Muzaffarpur is a sub metropolitan city located in Muzaffarpur district in the Tirhut region of Bihar. It is the highest developing city in state of bihar and also defeat patna in this race. It also serves as the headquarters of Muzaffarpur district and Tirhut division. It is the forth largest city in Bihar after patna,gaya and Bhagalpur. It is also amongst the few cities in Bihar other than state capital Patna which fulfills nearly all the criteria to be called a Sub Metropolitan City. It is located at a distance of 68 kilometres from Patna. Muzaffarpur is famous for Shahi lychees and is known as the Lychee Kingdom. It is situated on the banks of the perennial Burhi Gandak River, which flows from the Someshwar Hills of Himalayas. The present city of Muzaffarpur came into existence in the 18th century and is named after Muzaffar Khan, a Revenue Officer during the British Raj. Muzaffarpur was created in 1875 for the sake of administrative convenience by splitting up the earlier district of Tirhut. The present district into existence in the 18th century, being named after Muzaffar Khan, an Amil (Revenue Officer) under British rule. It is surrounded to the north by Purbi Champaran and Sitamarhi districts, to the south by Vaishali and Saran districts, to the east by Darbhanga and Samastipur districts and to the west by Saran and Gopalganj districts. According to the Ramayana, Rajarsi ("wise king") Janaka, the father of Sita, ruled Videha, an area that once encompassed eastern Nepal and northern Bihar. Sitamarhi, a town in this region, ascribes to the Hindu mythological belief where Sita sprang to life out of an earthen pot at nearby Punaura dham, while Janaka was tilling the land from Haleshwar westwards. Sita was to become the wife of Rama, the central figure in the Ramayana. As per recorded history, a confederation of eight clans known as the Vajjis succeeded Videha, of which the Licchavis were the most powerful and influential. Even the powerful kingdom of Magadha had to conclude matrimonial alliances in 519 B.C. with the neighbouring estates of the Licchavis. Ajatashatru invaded Vaishali and extended his sway over Tirhut. It was at this time that Pataliputra modern Patna) was founded at the village Patali on the banks of the sacred river Ganges and Ajatashatru built a supposedly invincible fortress to keep vigil over the Licchavis on the other side of the river. Ambarati, 40 km from Muzaffarpur is believed to be the village home of Amrapali, the famous royal court dancer of Vaishali. Vaishali, a centre of religious renaissance, and Baso Kund, the birthplace of Mahavira, the 24th Tirthankara of Jainism and a contemporary of Gautama Buddha, continue to attract visitors from across international borders. From the visit of the Chinese traveller Xuanzang till the rise of the Pala Empire, Muzaffarpur was under the control of Harsha Vardhan. After 647 A.D. the district passed on to the local chiefs. In the 8th century A.D. the Pala kings continued to hold Tirhut until 1019 A.D. Later Chedi kings of Central India ruled till they were replaced by the Sena dynasty in the 11th century. Between 1210 & 1226, Ghias-u-ddin Iwaz, the ruler of Bengal, was the first Muslim invader of Tirhut. Though he could not succeed in conquering the kingdom, he extorted tributes. In 1323 Ghiyasuddin Tughlaq established control over the district. Nanyupa Deva, founder of the Simraon dynasty in the north-east part of Champaran, extended his power over the whole of Mithila and Nepal.[citation needed] During the regime of Harasimha Deva, the last king of the dynasty, Tughlaq Shah invaded Tirhut in 1323 and gained control over the territory. Tughlaq Shah handed over the management of Tirhut to Kameshwar Thakur. Thus, the sovereign power of Tirhut passed from the Hindu chiefs to the Muslims, but the Hindu chief continued to enjoy autonomy. By the end of the 14th century, the whole of North Bihar including Tirhut passed on to the Rajahs of Jaunpur and remained under their control for nearly a century until their defeat by Sikandar Lodi of Delhi. Meanwhile, Alauddin Husain Shah, the Nawab of Bengal, had become so powerful that he exercised his control over large tracts including Tirhut. The emperor of Delhi advanced against Husain Shah in 1499 and got control over Tirhut after defeating its Raja. The power of the Nawabs of Bengal began to wane, and with the decline and fall of Mahmood Shah, north Bihar including Tirhut formed a part of the Mughal Empire. Though Muzaffarpur with the entire north Bihar had been annexed, powerful chieftains continued to exercise effective control over this area till the days of Daud Khan, the Nawab of Bengal. Daud Khan had his stronghold at Patna and Hajipur, and after his fall a separate Subah of Bihar was constituted under the Mughal Empire, of which Tirhut formed a part. The East India Company, after the Battle of Buxar in 1764, controlled the whole of Bihar. The success of the insurgents at Delhi in 1857 caused grave concern to the English inhabitants in this district, and revolutionary fervor began to permeate the entire district. In 1908 the young Bengali revolutionary, Khudi Ram Bose, an 18-year-old, was hanged for having thrown a bomb at the carriage of Pringle Kennedy, whom he mistook for Kingsford, the District Judge of Muzaffarpur. After Indian independence in 1947, a monument to the bomb-thrower was constructed at Muzaffarpur. The Antarrashtriya Bajjika Parishad, during its 12th Bajjika Sammelan on 2 October 2004, in the presence of local MLA Bijendra Choudhary and MLC Devesh Chandra Thakur, unanimously passed a resolution to rename the city as Khudirampur. However, such a resolution has only a symbolic significance, as the change of name would require administrative approval. Mohandas Karamchand Gandhi's visits to Muzaffarpur district in December 1920 and in January 1927 had the political effect of arousing the population, and the district continued to play a prominent role in the country's freedom struggle. In 1972 both Sitamarhi and Vaishali districts were split off from Muzaffarpur. The significance of Muzaffarpur in Indian civilisation arises out of its position on the frontier line between prominent spiritual influences, and it is a meeting place of Hindu and Islamic culture and thoughts. Muzaffarpur fostered political leaders and statesmen alike, among whom were Rajendra Prasad, George Fernandes and Acharya Kriplani. The vernacular language of the region is Bajjika, as per the linguist George Grierson;[6] some people call it Vajjika, derived from the language of the Vajji confederation. The city was a major centre of the anti-emergency movement of Jai Prakash Narayan in the late 1970s. The politics of the city in the 1980s was greatly influenced by that movement, as was the rest of Bihar. The significance of caste in politics gained prominence in the 1990s and 2000s when the party of Lalu Prasad gained prominence in the state. MFP/Muzaffarpur Junction is a main railway junction, with two suburban stations, Ram Dayalu Nagar and Narayanpur Anant (Sherpur). It is well connected to major cities of Bihar like Patna, Bhagalpur, Gaya, and Darbhanga. Muzaffarpur is amongst the top hundred booking stations of Indian Railways. It handles over 150 trains and about 1,00,000 passengers daily. Sonpur is the divisional headquarters all the trains passing through this route have stoppages here. Several electrified local passenger trains and express trains run from Muzaffarpur to neighbouring destinations. The following is a list of all the trains passing from Muzaffarpur Junction (as of 10 May 2012). The Muzaffarpur Junction railway station, is well connected to most of the major cities in India by the railway network and serves the city with numerous number of trains. Muzaffarpur is well connected to Patna, New Delhi, Mumbai, Kolkata, Howrah, Chennai, Bangalore, Ajmer, Kanpur, Guwahati, Surat, Lucknow, Chandigarh, Jammu, Vishakhapatnam, Raipur, Allahabad, Ranchi, Gwalior, Ahmedabad, Rajkot, Jaipur, Porbander, Kochi and other cities. It is also the originating station for many superfasts and express trains like Muzaffarpur - Anand Vihar Garib Rath Express, 12538/Bapudham SF Express, Sapt Kranti Express, Maur Dhawaj Express etc. Dibrugarh-New Delhi Rajdhani Express crosses the junction once a week. National Highway 57 (India) comes via Gorakhpur, Motihari and crosses Muzaffarpur and National Highway 57 (India) goes to Darbhanga, Purnia. The EAST-WEST CORRIDORS crosses Muzaffarpur thus connecting it to all the major towns and cities in India. The National Highway 77 (India) starting from Hajipur passes through Muzaffarpur and connects Muzaffarpur to Sitamarhi. Recently, the National Highway 102 (India) has been constructed which connects Muzaffarpur to Chhapra. The National Highway 28 (India) connects Muzaffarpur to Barauni. All 6 National Highways having junction here. Currently, a Ring Road is under construction all around Muzaffarpur and a new bridge over Burhi Gandak river. Bus, Taxi, Rickshaw, Auto Rickshaws, etc. are used for local transportation. The nearest airport is in Patna, whereas city own airport, Patahi Airport, is under construction. Muzaffarpur Airport (IATA: MZU, ICAO: VEMZ) is an under-construction civil airport at Muzaffarpur, in the state of Bihar, India. It was to be built for the arrival of Indira Gandhi, the then Prime Minister of India. The airport is to be built over 102 acres, located five kilometers west of the city on State Highway 46. In a bid to give a boost to civil aviation sector and enhance air connectivity to Tier-II and Tier-III cities, the government has proposed to set up a low-cost airport here. The airport is located at an elevation of 174 feet (53 m) above mean sea level. It has one paved runway designated 10/28 which measures 3,990 (1,216 m) with asphalt surface.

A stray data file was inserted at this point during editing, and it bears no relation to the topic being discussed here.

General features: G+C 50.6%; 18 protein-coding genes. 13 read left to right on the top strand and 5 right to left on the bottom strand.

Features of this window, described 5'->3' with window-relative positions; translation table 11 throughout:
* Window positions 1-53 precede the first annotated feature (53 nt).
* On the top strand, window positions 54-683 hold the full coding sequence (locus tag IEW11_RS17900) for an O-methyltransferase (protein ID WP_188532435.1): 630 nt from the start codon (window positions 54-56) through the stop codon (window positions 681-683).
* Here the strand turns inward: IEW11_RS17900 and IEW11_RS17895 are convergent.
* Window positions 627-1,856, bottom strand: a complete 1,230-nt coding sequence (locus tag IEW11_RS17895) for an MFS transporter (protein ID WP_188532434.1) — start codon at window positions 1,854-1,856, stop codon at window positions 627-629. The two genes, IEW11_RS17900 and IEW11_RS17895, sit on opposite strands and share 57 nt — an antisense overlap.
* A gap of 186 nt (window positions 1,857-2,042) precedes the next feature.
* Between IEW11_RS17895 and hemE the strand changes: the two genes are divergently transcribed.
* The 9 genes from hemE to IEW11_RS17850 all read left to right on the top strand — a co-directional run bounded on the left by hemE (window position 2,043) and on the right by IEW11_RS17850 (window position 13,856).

Indian States

Andaman and Nicobar Islands Andhra Pradesh Arunachal Pradesh Assam Bihar Chhattisgarh Dadra and Nagar Haveli Daman and Diu Delhi Goa Gujarat Haryana Himachal Pradesh Jammu and Kashmir Jharkhand Karnataka Kerala Lakshadweep Madhya Pradesh Maharashtra Manipur Meghalaya Mizoram Nagaland Odisha Pondicherry Punjab Rajasthan Sikkim Tamil Nadu Telangana Tripura Uttar Pradesh Uttarakhand West Bengal
Who We Are

Opulent palaces, ancient forts and majestic structures greet you at every nook and corner of this majestic country. This rich history oozes out of all ancient structures and famous historical monuments in India. There are many beautiful and unexplored places in India, follow us to explore Famous Places in India.

Famous Places in India website visitors
Quick Links
Stay in Touch
Contact Us

Surathu Technologies, Kirlampudi, Andhra Pradesh, India.


© Famous Places in India, all rights reserved.

Designed and maintained by Surathu Technologies